“I dream for a living,” said Steven Spielberg.
Some of Spielberg’s dreams have turned into my favorite movies. The Goonies is brilliant. From Sloth’s contagious laugh to Mikey’s motivational speech in the bottom of the wishing well, The Goonies is one of those movies I love introducing to the next generation. Close Encounters of the Third Kind, Jaws, Indiana Jones — all brilliant. Some of Spielberg’s dreams have received enormous criticism from viewing audiences. I am not-so-much a fan of Indiana Jones and the Kingdom of the Crystal Skull and the sequels to Jurassic Park were quite underwhelming.
I was visiting with a friend recently and asked him about his dreams. He picked up his coffee and took a long sip, then set the steaming mug back on the table, folded his hands, furrowed his brow, and sighed.
“What an incredible question. It has been a long time since someone has given me the permission to dream,” he said. He thought for a few minutes before he started sharing some of his dreams.
It takes courage to dream, and even more moxie and mettle to voice those dreams. The fear of rejection is only surpassed by the fear of epic failure. But exercising our mental faculties to perceive of what may be is the very heartbeat of hope. Regardless of age or past failures or successes, the most important part is to keep dreaming big, bold, ridiculous and beautiful dreams, for sometimes they come true.
Does it even make sense to dream in the middle of a global pandemic?
With schools and businesses and every professional sport canceling in hopes of flattening the curve of the spreading illness, there probably isn’t a worse time to post a dream about playing catch. I should be writing a story about what I’m doing to prepare and the advice I’m giving to my daughters as we try to discern the best way forward.
Trust God with all your heart.
Take deep breaths.
Wash your hands.
Create art and make music and read books.
But as I breathe and read and wash my hands, my brain defaults to its natural state — dreaming big, ridiculous dreams.
“Sometimes a dream almost whispers… it never shouts. Very hard to hear. So you have to, every day of your lives, be ready to hear what whispers in your ear,” Spielberg said.
The dream that’s been stirring in my imagination since January concerns my new book, A Year of Playing Catch. The book will release in September and I’ll be posting updates about it regularly and often. Cover art and pre-ordering (from Hearts & Minds Books!) and subscribing to the email list on the blog, pretty please.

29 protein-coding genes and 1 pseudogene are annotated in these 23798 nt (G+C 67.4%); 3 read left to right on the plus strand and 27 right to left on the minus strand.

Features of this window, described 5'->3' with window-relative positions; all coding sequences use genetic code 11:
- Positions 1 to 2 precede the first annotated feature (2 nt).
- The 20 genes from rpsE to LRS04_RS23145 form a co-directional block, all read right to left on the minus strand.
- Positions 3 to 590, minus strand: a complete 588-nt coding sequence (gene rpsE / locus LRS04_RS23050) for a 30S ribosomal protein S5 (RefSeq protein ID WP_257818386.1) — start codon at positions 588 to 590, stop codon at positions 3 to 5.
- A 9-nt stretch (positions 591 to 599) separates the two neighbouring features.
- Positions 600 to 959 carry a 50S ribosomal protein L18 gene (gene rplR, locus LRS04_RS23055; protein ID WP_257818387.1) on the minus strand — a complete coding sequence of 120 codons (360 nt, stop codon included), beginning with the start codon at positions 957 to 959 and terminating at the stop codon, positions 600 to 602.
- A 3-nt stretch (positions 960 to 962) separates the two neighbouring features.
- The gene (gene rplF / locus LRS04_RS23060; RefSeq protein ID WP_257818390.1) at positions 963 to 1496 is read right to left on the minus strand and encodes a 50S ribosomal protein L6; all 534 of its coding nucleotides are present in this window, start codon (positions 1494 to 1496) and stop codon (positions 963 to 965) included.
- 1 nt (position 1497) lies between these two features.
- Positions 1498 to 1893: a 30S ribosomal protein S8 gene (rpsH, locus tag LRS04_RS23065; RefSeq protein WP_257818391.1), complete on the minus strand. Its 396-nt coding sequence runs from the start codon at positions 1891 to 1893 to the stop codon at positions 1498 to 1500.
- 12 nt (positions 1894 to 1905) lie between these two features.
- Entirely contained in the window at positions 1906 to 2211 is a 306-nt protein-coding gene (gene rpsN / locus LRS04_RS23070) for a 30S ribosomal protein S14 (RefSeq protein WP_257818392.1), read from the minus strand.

The dream is to organize and participate in the World’s Largest Game of Catch to launch the book into the world. The original record for the largest game of catch was set in Cincinnati during MLB’s All-Star week of 2015 with 1,058 people playing catch. Two years later, 972 pairs (1,944 people) established the record at a Father’s Day event at Willow Creek Community Church.
To set the record, more than 2,000 people playing catch are needed, people willing to toss a ball for five minutes while being watched by a volunteer judge.
The only way I played catch for a year was through the generosity and cooperation of others, and the same is true for setting this audacious world record. But it’s more than just setting a world record for the sake of setting a record. On top of each participant getting a copy of the book and being one of the co-holders of the world record, the event will give back to the Springfield community.
“Make something where you are,” said Jeff Houghton, my catch partner on day #164 and host of The Mystery Hour.
The idea is simple: People will register to participate in the world record attempt, a first guess is $20. The money from the record-setting catch-playing event will be split between two charities.
- The Boys & Girls Club — Investing in the future of the game.
- The ALS Clinic at Cox South Hospital in honor of Coach Howard Bell — remembering the legacy of the game.
A tentative date I have in mind is September 26, the last Saturday of the month. Possible venues could be on Missouri State University or in conjunction with the Springfield Park Board or who knows where. There is time to get the details together — gathering baseballs and finding parking and securing a title sponsor and things I haven’t even begun to consider. I’ve already contacted Rhett of the Play Catch Foundation to help me start getting ducks in a row, or herding cats, or whatever semi-chaotic metaphor you prefer.
Steven Spielberg once said, “All good ideas start out as bad ideas, that’s why it takes so long.”
This might be a brilliant idea. Or this might be incredibly underwhelming if it’s just me, my daughters, and Dad playing catch near a stack of 2,000 books.
September’s six months away, records are made to be broken, and this might be the best chance I have inviting all of my friends to join me in setting a new world record as well as to honor the past and future of the game I love.
Wanna play catch?